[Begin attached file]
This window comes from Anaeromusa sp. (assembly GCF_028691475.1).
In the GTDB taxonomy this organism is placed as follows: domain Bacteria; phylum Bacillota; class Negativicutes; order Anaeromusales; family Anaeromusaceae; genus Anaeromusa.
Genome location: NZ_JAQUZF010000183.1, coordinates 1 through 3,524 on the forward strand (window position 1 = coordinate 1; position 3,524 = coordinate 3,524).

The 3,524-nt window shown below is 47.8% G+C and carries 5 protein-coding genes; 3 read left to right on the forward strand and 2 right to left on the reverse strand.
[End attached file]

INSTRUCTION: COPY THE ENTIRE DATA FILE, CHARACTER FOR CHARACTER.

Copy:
This window comes from Anaeromusa sp. (assembly GCF_028691475.1).
In the GTDB taxonomy this organism is placed as follows: domain Bacteria; phylum Bacillota; class Negativicutes; order Anaeromusales; family Anaeromusaceae; genus Anaeromusa.
Genome location: NZ_JAQUZF010000183.1, coordinates 1 through 3,524 on the forward strand (window position 1 = coordinate 1; position 3,524 = coordinate 3,524).

The 3,524-nt window shown below is 47.8% G+C and carries 5 protein-coding genes; 3 read left to right on the forward strand and 2 right to left on the reverse strand.